During the hearing, Committee members discussed a number of topics related to data minimization and security, as well as the role social media platforms play in the exploitation of children online. The majority of lawmakers expressed support for a national standard to incentivize technology companies to strengthen protections for children. Witnesses echoed these remarks and repeatedly called for the Federal Trade Commission (FTC) to increase enforcement actions and hold social media platforms more accountable for content disseminated on such sites. Several Committee members, including Chairman Graham (R-SC) and Senator Blumenthal (D-CT), and witnesses also discussed reforming Section 230 of the Communications Decency Act and questioned whether technology companies should receive blanket protections under this provision without being held accountable to certain standards.
Senate Commerce Advances Blockchain, Internet of Things Legislation
On Wednesday, the Senate Commerce, Science, and Transportation Committee held an executive session during which it advanced by voice vote S. 553, the Blockchain Promotion Act, sponsored by Senators Young (R-IN) and Markey (D-MA). The bill directs the Department of Commerce to create a working group that would recommend a consensus-based definition of blockchain technology and make recommendations to the National Telecommunications and Information Administration (NTIA) and Federal Communications Commission (FCC) to study the potential impact of the technology on spectrum policy.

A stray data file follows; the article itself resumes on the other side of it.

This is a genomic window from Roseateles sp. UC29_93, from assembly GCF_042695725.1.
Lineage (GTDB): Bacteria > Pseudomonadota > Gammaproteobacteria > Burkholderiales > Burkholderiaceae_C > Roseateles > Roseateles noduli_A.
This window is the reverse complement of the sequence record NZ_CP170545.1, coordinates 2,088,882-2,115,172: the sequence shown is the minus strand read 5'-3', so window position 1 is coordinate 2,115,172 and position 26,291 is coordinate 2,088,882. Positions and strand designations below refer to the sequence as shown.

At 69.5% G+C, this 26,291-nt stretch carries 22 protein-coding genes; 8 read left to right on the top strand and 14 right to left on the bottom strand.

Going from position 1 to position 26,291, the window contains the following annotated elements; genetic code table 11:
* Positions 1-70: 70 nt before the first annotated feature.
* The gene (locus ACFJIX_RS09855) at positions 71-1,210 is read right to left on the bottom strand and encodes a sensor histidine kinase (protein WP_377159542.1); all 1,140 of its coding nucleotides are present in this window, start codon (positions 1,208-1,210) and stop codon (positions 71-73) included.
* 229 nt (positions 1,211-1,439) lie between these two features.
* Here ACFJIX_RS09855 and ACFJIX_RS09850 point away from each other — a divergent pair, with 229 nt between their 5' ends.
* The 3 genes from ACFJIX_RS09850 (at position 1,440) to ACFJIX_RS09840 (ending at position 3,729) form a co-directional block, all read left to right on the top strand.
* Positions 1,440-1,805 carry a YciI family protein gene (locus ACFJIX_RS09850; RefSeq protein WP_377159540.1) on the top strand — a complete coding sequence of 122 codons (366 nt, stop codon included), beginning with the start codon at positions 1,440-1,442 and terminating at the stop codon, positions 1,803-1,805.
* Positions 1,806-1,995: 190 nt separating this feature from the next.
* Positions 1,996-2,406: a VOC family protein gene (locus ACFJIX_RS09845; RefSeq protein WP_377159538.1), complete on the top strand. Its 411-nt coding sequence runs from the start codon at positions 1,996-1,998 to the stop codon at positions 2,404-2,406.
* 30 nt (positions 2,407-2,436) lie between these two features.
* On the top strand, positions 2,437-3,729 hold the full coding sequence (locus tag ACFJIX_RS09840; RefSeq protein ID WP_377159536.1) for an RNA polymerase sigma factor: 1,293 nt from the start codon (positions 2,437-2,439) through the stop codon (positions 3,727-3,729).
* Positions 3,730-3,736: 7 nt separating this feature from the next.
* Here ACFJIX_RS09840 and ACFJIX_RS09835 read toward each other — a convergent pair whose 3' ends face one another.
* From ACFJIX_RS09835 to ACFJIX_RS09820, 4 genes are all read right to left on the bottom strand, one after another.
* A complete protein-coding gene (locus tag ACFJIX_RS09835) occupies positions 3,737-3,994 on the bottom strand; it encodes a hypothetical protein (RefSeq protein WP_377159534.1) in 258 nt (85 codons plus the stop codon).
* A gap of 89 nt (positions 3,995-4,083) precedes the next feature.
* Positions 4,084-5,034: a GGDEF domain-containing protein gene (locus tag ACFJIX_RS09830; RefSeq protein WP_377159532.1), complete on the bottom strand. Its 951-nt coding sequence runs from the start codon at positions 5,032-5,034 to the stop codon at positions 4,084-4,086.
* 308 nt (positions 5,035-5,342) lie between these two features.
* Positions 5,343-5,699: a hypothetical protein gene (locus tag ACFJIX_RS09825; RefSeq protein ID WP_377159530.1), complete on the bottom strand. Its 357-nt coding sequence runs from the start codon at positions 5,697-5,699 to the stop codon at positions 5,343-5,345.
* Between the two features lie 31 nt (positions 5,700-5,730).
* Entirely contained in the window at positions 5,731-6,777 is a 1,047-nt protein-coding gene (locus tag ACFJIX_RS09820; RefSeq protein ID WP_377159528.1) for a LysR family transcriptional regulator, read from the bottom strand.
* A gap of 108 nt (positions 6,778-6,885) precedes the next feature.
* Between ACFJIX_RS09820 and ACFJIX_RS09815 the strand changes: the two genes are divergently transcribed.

The Committee also advanced S. 1611, the Developing Innovation and Growing the Internet of Things (DIGIT) Act, sponsored by Sens. Fischer (R-NE), Gardner (R-CO), and Schatz (D-HI), which creates a public-private working group tasked with making recommendations on how Congress can help facilitate the growth of connected Internet of Things (IoT) technologies. The Committee also approved S. 153, the Supporting Veterans in STEM Careers Act, and S. 1427, the Global Leadership in Advanced Manufacturing Act. Notably, Chairman Wicker pulled S. 1822, the Broadband Deployment Accuracy and Technological Availability (DATA) Act, from the agenda, noting he is continuing to work across the aisle to advance the legislation.
The Committee also sent two nominations to the floor: Stephen Dickson’s nomination to be Administrator of the Federal Aviation Administration (FAA) and Michelle Schultz’s nomination to be a member of the Surface Transportation Board.